PROUD: Elders raise the flag at celebrations to mark 25 years since the Federal Government officially recognised ASSI as a distinct cultural group
PROUD: Elders raise the flag at celebrations to mark 25 years since the Federal Government officially recognised ASSI as a distinct cultural group Meg Bolton

Pain and suffering turns to pride as the community remembers

PRIDE rose in Doris Leo as she watched the Australian South Sea Islander flag reach the top of the flagpole in front of Rockhampton's council building yesterday.

The ASSI community is celebrating 25 years since the Australian Government recognised them as a distinctive cultural group, but the moment was as special as ever for Mrs Leo.

About 62,000 islanders from Vanuatu and the Solomon Islands were transported to Australia to work as labourers in the Queensland sugar industry during the late 19th century.

Mrs Leo's grandfather was one of the many South Sea Islanders who travelled to Australia to clear the land for sugar cane farms but hit a roadblock when protesters opposed ASSI taking labouring jobs.

She said acknowledging the role ASSI people played in industries across Queensland was instrumental to understanding the nation's history.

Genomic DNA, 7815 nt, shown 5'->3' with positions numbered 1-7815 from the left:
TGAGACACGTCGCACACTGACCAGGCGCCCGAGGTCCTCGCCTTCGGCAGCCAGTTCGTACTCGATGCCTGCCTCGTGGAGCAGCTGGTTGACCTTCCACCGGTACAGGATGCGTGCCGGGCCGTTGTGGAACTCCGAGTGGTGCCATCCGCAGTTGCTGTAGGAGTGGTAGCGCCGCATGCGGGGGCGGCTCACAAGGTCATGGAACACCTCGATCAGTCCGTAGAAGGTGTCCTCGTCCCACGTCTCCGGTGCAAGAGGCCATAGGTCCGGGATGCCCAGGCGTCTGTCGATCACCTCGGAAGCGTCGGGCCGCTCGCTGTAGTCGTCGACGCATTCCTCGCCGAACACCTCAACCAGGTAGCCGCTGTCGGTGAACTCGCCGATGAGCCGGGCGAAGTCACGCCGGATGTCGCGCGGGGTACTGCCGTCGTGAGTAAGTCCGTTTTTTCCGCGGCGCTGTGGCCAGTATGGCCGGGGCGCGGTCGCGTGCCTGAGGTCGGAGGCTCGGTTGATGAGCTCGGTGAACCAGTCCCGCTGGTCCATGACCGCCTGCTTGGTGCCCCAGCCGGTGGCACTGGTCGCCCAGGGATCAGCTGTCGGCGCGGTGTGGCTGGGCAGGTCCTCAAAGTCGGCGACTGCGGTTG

"We are a proud group of people,” Mrs Leo said.

"We are proud of who we are, what we've achieved and proud of our ancestors and what they did and instilled in us.”

While some South Sea Islanders were asked to leave once the work had dried up, Mrs Leo's family was allowed to stay.

"When the country was cleared and the sugar cane was planted their work was done, but then they had to find other ways of working to support themselves and their families,” she said.

After work at the Yeppoon sugar mill was no longer available her grandfather cut mangroves, which were used to tan leather.

Mrs Leo's family were the fortunate ones - she said she heard stories of SSI workers in north Queensland being forced to secretly work in the dark to avoid authorities.

She said the experience had shaped their culture and as a result ASSI had a strong work ethic.

"We've been brought up to know we had to work for a living,” she said.

"We want to be recognised as the descendants of these people to distinguish ourselves as our own group.”

That recognition first came in 1994 from the Federal Government, five years later the Queensland Government followed in their footsteps.

They were initially known as Kanakas but since the recognition they have been known as South Sea Islanders ancestors.

While the recognition is a proud day for many, the underlying message is to recognise the injustices and discrimination the community has suffered for over a century.

But the community's priority was focusing on the future and celebrating how far the culture had come.

Vanuatu residents also travelled to Rockhampton to celebrate the anniversary.



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